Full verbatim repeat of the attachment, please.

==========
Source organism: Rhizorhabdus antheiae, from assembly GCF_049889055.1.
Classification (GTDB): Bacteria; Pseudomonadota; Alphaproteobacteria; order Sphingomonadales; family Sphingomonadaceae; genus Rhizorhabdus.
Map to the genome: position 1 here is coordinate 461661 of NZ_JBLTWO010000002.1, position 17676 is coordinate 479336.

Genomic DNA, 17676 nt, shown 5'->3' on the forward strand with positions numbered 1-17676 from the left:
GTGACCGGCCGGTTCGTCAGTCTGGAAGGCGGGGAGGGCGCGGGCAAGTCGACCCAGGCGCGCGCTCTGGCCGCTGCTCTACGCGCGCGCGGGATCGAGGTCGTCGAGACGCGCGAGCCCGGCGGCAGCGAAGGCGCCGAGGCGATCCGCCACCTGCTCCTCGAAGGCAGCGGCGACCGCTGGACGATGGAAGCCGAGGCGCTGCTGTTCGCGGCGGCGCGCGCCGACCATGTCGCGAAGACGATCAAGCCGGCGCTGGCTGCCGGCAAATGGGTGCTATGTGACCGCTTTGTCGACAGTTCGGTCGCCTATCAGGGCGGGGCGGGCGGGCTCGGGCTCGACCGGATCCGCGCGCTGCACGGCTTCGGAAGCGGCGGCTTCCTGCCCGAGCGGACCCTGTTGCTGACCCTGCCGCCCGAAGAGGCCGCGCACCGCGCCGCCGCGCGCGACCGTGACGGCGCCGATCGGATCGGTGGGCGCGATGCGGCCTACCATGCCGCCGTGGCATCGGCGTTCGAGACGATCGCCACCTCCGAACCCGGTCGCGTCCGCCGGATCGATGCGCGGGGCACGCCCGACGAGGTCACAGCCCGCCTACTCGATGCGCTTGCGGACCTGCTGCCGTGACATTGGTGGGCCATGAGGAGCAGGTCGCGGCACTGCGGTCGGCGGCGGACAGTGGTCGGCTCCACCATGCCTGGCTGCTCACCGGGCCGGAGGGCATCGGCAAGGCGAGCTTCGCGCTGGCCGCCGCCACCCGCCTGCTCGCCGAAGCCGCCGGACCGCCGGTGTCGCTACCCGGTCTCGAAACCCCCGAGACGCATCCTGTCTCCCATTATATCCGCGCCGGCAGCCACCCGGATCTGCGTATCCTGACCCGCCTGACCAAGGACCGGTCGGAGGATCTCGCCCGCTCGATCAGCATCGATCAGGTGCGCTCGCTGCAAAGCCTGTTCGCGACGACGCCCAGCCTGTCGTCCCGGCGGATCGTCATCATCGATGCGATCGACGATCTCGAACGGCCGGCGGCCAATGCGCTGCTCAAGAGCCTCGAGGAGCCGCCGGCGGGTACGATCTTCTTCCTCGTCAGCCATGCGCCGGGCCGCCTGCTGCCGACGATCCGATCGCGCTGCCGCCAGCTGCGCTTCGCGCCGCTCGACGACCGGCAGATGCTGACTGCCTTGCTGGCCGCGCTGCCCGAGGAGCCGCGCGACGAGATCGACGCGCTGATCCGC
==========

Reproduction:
Source organism: Rhizorhabdus antheiae, from assembly GCF_049889055.1.
Classification (GTDB): Bacteria; Pseudomonadota; Alphaproteobacteria; order Sphingomonadales; family Sphingomonadaceae; genus Rhizorhabdus.
Map to the genome: position 1 here is coordinate 461661 of NZ_JBLTWO010000002.1, position 17676 is coordinate 479336.

Genomic DNA, 17676 nt, shown 5'->3' on the forward strand with positions numbered 1-17676 from the left:
GTGACCGGCCGGTTCGTCAGTCTGGAAGGCGGGGAGGGCGCGGGCAAGTCGACCCAGGCGCGCGCTCTGGCCGCTGCTCTACGCGCGCGCGGGATCGAGGTCGTCGAGACGCGCGAGCCCGGCGGCAGCGAAGGCGCCGAGGCGATCCGCCACCTGCTCCTCGAAGGCAGCGGCGACCGCTGGACGATGGAAGCCGAGGCGCTGCTGTTCGCGGCGGCGCGCGCCGACCATGTCGCGAAGACGATCAAGCCGGCGCTGGCTGCCGGCAAATGGGTGCTATGTGACCGCTTTGTCGACAGTTCGGTCGCCTATCAGGGCGGGGCGGGCGGGCTCGGGCTCGACCGGATCCGCGCGCTGCACGGCTTCGGAAGCGGCGGCTTCCTGCCCGAGCGGACCCTGTTGCTGACCCTGCCGCCCGAAGAGGCCGCGCACCGCGCCGCCGCGCGCGACCGTGACGGCGCCGATCGGATCGGTGGGCGCGATGCGGCCTACCATGCCGCCGTGGCATCGGCGTTCGAGACGATCGCCACCTCCGAACCCGGTCGCGTCCGCCGGATCGATGCGCGGGGCACGCCCGACGAGGTCACAGCCCGCCTACTCGATGCGCTTGCGGACCTGCTGCCGTGACATTGGTGGGCCATGAGGAGCAGGTCGCGGCACTGCGGTCGGCGGCGGACAGTGGTCGGCTCCACCATGCCTGGCTGCTCACCGGGCCGGAGGGCATCGGCAAGGCGAGCTTCGCGCTGGCCGCCGCCACCCGCCTGCTCGCCGAAGCCGCCGGACCGCCGGTGTCGCTACCCGGTCTCGAAACCCCCGAGACGCATCCTGTCTCCCATTATATCCGCGCCGGCAGCCACCCGGATCTGCGTATCCTGACCCGCCTGACCAAGGACCGGTCGGAGGATCTCGCCCGCTCGATCAGCATCGATCAGGTGCGCTCGCTGCAAAGCCTGTTCGCGACGACGCCCAGCCTGTCGTCCCGGCGGATCGTCATCATCGATGCGATCGACGATCTCGAACGGCCGGCGGCCAATGCGCTGCTCAAGAGCCTCGAGGAGCCGCCGGCGGGTACGATCTTCTTCCTCGTCAGCCATGCGCCGGGCCGCCTGCTGCCGACGATCCGATCGCGCTGCCGCCAGCTGCGCTTCGCGCCGCTCGACGACCGGCAGATGCTGACTGCCTTGCTGGCCGCGCTGCCCGAGGAGCCGCGCGACGAGATCGACGCGCTGATCCGC